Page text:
Changes in Plant Species Composition Within a Planted Forest in a Deciduous Agroecosystem in Ghana
Early-successional tree plantations can promote regeneration of second-growth mixed-species forests. While non-native species have been studied for their role in enabling second-growth regeneration, this study surveys understories of plantations of trees native to Ghana in a post-maize site to explore the suitability of native trees for promoting second-growth regeneration.
Research & methods
Ten 1000 m2 plots were established in a one-hectare mixed plantation with a density of 278 trees per Ha. Seedlings were sampled in each plot at year 0 and year 8. At year 8, species diversity had increased by 24% with an average of 47 species found per 1000 m2. The most abundant saplings in the study plots were Chromolaena odorata and Cedrela odorata comprising 54% of surviving individuals.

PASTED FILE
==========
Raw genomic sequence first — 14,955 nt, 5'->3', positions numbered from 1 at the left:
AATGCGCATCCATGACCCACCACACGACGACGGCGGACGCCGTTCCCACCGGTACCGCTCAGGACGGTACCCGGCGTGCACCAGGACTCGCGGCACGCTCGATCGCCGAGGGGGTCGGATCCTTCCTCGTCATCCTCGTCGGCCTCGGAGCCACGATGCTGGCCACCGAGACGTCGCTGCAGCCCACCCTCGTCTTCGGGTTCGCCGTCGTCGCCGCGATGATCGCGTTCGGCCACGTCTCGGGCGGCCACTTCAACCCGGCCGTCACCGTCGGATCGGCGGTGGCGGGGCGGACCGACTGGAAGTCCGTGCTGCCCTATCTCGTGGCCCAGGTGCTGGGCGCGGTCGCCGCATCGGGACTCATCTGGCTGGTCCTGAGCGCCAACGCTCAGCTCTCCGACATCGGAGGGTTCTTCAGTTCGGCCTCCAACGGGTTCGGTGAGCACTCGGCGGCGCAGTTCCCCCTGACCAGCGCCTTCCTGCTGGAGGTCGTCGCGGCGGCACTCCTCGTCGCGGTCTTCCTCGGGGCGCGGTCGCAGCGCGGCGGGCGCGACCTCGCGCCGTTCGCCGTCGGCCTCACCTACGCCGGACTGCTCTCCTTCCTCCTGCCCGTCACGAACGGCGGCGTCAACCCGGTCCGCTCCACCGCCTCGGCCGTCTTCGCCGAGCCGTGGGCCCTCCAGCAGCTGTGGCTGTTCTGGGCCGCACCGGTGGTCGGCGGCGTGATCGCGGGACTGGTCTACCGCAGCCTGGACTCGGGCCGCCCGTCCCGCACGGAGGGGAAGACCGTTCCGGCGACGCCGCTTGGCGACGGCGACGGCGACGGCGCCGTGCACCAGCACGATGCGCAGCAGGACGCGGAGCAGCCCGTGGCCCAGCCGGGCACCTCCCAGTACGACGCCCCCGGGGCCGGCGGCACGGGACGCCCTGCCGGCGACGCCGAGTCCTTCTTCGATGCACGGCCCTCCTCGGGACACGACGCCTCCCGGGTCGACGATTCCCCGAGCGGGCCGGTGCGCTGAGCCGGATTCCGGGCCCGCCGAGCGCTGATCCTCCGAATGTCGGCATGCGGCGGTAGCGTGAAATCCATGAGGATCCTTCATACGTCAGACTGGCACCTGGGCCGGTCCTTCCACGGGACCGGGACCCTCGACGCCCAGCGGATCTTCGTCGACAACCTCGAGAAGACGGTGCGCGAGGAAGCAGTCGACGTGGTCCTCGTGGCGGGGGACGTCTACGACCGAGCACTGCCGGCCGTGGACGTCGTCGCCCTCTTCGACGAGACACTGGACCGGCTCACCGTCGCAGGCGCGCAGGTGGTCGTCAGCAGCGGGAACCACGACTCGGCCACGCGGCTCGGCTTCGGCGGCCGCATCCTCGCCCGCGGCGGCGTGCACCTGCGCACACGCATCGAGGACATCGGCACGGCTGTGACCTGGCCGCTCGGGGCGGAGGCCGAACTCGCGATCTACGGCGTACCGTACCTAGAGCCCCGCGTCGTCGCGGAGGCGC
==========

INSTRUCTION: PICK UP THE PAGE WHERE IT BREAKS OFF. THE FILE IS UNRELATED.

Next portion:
Conclusions & takeaways
Recruitment to the sapling stage was limited in most other species, suggesting that some form of silvicultural treatment is required to support multi-species regeneration.
Changes in plant species composition within a planted forest in a deciduous agroecosystem in Ghana. Agroforestry Systems. 2011;85:57–74. doi:10.1007/s10457-011-9459-3..
- University of Helsinki, Department of Forest Sciences, Helsinki, Finland